The case remains the same with the one in the main sentence (Hauptsatz), depending on what it refers to does it not?

Ich helfe meiner Mutter lieber als meinem Bruder (als ich meinem Bruder helfe).

Ich helfe meiner Mutter lieber als mein Bruder (als mein Bruder meiner Mutter hilft.)

Also when there are prepositions

In einer Situation wie dieser (wie in dieser Situation)

In Situationen wie diesen (wie in diesen Situationen)

In Zeiten wie diesen (wie in diesen Zeiten)

are indeed correct, no?

But how about

In Situationen wie dieser (wie in dieser Situation)

In Zeiten wie dieser (wie in dieser Zeit)

Filme wie dieser (wie dieser Film) werden von immer mehr Menschen geliebt.

are they correct?

The amount of things can be different in the compared sentences, depending on what we refer to, right? It doesn't always have to be the same (Situationen->Situationen - Zeiten->Zeiten)?

Thank you!

  • 1
    The most outstanding part of your example is werden von immer mehr Menschen geliebt. Gemans don't normally use the word "lieben" in this context. We don't love things, we like them. Also it is kind of odd to use a passive construction here, but that really is minor and I assume you phrased it this way for the example's sake anyway.
    – hajef
    Jun 24, 2019 at 12:46
  • @hajef ah yes, I'm aware. I wouldn't normally use lieben that way, I wanted to tailor the sentence that way to fit the "main point" of my question. In any case, what do you think about it? Are there any mistakes/anything else I should watch out for? Thanks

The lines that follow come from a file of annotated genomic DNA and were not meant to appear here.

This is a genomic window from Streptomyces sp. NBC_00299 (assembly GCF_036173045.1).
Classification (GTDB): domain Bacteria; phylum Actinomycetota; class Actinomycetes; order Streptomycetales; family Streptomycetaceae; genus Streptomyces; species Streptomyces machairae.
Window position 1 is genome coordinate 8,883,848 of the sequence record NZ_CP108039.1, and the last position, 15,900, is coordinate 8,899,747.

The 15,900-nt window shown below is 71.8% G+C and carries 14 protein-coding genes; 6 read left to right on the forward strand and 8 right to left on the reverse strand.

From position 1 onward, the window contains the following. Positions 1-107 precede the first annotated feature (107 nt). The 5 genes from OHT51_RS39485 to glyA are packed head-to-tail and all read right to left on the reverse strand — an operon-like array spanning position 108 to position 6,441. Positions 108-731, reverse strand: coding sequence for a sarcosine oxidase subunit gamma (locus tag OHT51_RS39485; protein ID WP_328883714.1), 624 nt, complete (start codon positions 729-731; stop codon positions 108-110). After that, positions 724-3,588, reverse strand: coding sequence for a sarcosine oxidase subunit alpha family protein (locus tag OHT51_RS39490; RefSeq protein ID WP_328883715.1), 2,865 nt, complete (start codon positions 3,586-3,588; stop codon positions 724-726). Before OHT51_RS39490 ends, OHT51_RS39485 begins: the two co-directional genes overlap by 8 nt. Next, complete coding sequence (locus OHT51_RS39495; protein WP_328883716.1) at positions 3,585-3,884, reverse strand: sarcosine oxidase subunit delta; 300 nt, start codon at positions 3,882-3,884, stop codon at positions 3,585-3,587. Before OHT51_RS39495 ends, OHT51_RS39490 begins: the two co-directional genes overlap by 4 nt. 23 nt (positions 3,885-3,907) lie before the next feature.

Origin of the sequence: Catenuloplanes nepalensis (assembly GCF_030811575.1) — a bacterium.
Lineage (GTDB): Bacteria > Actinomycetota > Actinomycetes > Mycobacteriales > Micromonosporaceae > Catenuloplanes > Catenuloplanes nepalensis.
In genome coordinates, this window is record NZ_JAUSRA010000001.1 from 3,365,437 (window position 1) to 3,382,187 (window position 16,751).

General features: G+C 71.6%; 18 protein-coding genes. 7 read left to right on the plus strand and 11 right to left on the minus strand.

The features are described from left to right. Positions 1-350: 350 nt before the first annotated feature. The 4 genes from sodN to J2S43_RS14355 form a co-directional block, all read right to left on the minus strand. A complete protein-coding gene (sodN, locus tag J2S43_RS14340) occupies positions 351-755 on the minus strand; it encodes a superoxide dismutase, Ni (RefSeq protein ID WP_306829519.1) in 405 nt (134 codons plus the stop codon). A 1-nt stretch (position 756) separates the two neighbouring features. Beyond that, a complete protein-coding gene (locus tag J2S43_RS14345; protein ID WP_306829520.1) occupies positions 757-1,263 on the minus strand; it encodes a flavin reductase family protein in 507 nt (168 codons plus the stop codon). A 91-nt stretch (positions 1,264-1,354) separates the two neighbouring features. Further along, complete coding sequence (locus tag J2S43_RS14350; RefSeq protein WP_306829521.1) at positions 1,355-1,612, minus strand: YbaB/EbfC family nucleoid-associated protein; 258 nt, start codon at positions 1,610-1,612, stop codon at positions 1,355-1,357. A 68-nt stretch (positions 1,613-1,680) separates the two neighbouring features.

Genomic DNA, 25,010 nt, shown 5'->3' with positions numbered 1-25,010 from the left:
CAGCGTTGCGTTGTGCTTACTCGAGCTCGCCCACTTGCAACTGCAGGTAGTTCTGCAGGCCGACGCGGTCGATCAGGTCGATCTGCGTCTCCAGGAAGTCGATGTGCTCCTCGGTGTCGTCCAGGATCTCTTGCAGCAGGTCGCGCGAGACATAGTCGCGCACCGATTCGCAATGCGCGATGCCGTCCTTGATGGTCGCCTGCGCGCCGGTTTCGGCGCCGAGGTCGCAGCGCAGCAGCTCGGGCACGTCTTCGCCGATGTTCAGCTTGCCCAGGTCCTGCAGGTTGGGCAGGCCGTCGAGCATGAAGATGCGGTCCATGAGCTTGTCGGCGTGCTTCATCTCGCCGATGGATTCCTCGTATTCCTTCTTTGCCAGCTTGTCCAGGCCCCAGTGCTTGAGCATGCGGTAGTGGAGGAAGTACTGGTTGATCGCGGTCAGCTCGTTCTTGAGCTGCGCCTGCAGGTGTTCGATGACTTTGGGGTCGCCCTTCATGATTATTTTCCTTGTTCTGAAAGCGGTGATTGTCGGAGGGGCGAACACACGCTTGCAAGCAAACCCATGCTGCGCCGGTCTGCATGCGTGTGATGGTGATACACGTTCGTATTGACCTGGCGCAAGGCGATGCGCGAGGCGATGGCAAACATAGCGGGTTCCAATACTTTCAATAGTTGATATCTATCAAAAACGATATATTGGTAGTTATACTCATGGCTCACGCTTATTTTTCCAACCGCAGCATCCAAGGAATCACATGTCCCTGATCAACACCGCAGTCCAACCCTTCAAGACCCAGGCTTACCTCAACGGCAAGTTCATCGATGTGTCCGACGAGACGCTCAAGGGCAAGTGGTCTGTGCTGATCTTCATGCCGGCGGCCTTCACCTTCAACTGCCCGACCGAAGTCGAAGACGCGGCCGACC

– user38477
    Jun 24, 2019 at 13:15
  • 1
    No. As I said, these are the most outstanding things and they are odd at most. The rest is perfectly fine. If you are looking for a more natural phrase with this structure that also begins with "Filme wie dieser", I'd suggest "Filme wie dieser sind sehr beliebt/ werden immer beliebter". A stative passive sentence is way more common in this context.
    – hajef
    Jun 24, 2019 at 13:35

1 Answer 1


You're right: "wie" (and "als") are transparent to syntactic case, but not to number.

(From a cognitive-morphological perspective this is not surprising. Number describes an inherent property of an entity, while syntactic case pertains to the relation of one entity to others in a proposition, and the nature of this relation is itself syntactic and not intrinsic.)

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